Vaccine hesitancy and misinformation campaigns by anti-vaccination movements threaten to throw off state and federal vaccine roll out plans and further entrench health disparities, leaders warn.
The U.S. could return to a degree of normalcy by the fall, but that target date depends largely on the nation’s ability to vaccinate somewhere between 70% to 85% of the nation in order to reach herd immunity. But the two biggest stumbling blocks remain: supply—which the Biden administration has said it will ramp up—as well as ongoing skepticism about taking the vaccine.
Failure to vaccinate rapidly only increases the chances the virus will mutate in ways that make vaccines and antibody treatments less effective.
“While vaccination is a very private decision, it is something that depends on everybody making that decision so that we can have that public benefit,” Katharine J. Head, an associate professor at Indiana University whose research focuses on health communications in vaccines and cancer screenings, said in an interview.
Federal and local health leaders must fight off a concerted effort by anti-vaccination groups to spread misinformation by posting articles on their websites condemning Covid-19 vaccines that lack scientific merit. Some groups are targeting Black and brown communities who have been hit hardest by the pandemic.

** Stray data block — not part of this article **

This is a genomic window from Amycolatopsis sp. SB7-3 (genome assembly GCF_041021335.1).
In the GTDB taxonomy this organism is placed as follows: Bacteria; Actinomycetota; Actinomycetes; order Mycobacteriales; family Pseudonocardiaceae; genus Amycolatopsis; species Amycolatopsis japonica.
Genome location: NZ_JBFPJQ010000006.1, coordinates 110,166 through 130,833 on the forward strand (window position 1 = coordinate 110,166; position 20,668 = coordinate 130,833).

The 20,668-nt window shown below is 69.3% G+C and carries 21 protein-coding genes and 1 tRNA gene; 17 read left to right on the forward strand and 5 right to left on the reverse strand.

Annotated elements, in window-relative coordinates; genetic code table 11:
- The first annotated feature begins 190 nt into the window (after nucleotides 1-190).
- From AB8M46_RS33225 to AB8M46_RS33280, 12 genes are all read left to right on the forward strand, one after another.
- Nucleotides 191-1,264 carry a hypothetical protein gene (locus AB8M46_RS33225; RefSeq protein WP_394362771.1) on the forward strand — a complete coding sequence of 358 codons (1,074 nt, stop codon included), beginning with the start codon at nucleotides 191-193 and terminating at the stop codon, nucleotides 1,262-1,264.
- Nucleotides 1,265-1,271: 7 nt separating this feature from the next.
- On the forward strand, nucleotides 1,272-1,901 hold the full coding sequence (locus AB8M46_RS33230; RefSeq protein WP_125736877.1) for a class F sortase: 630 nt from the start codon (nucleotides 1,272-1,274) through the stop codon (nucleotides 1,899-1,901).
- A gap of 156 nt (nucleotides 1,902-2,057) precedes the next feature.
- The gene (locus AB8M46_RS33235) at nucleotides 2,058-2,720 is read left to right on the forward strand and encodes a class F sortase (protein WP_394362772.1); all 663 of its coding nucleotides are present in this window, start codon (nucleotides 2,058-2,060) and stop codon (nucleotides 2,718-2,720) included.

Covid-19 vaccine protesters temporarily shut down a vaccine site in Dodger Stadium in Los Angeles last weekend, though officials said no appointments were canceled because of the disruption. These types of groups are a small minority among people hesitant to get Covid-19 shots, but they’re loud and often use social media to spread misinformation about the safety of vaccines.
One group called the Children’s Health Defense Team sows doubt about Covid-19 vaccine safety on its website despite a plethora of evidence showing side effects are typically minor—like aches or mild fevers—and go away in a few days. Serious side effects, like allergic reactions, are treatable and rare. To offset allergy risks, providers generally have people wait 15 minutes after they get their shot to monitor them for allergic reactions.
The Children’s Health Defense Team recently posted an article alleging a connection between Covid-19 vaccinations and the recent death of Hank Aaron, the Black Major League Baseball legend who broke Babe Ruth’s home run record. There is no evidence connecting Aaron’s death to a Covid-19 vaccine. Aaron, 86, received his shot Jan. 5 and said he hoped it would bolster vaccine confidence in the Black community.
Aaron died on Jan. 22 of natural causes.
The medical examiner for the county where Aaron died told the New York Times there was nothing to suggest Aaron had an allergic reaction to his shot.
“I was proud to get the COVID-19 vaccine earlier today at Morehouse School of Medicine,” Aaron tweeted Jan. 5. “I hope you do the same!”
A National Academies report released Wednesday offered recommendations on how to build vaccine confidence at the local, state, and federal levels. Authors of the report, Strategies for Building COVID-19 Vaccine Confidence, called for detailed communications and community engagement efforts that are clear, credible, empathetic and respectful, while acknowledging any uncertainties.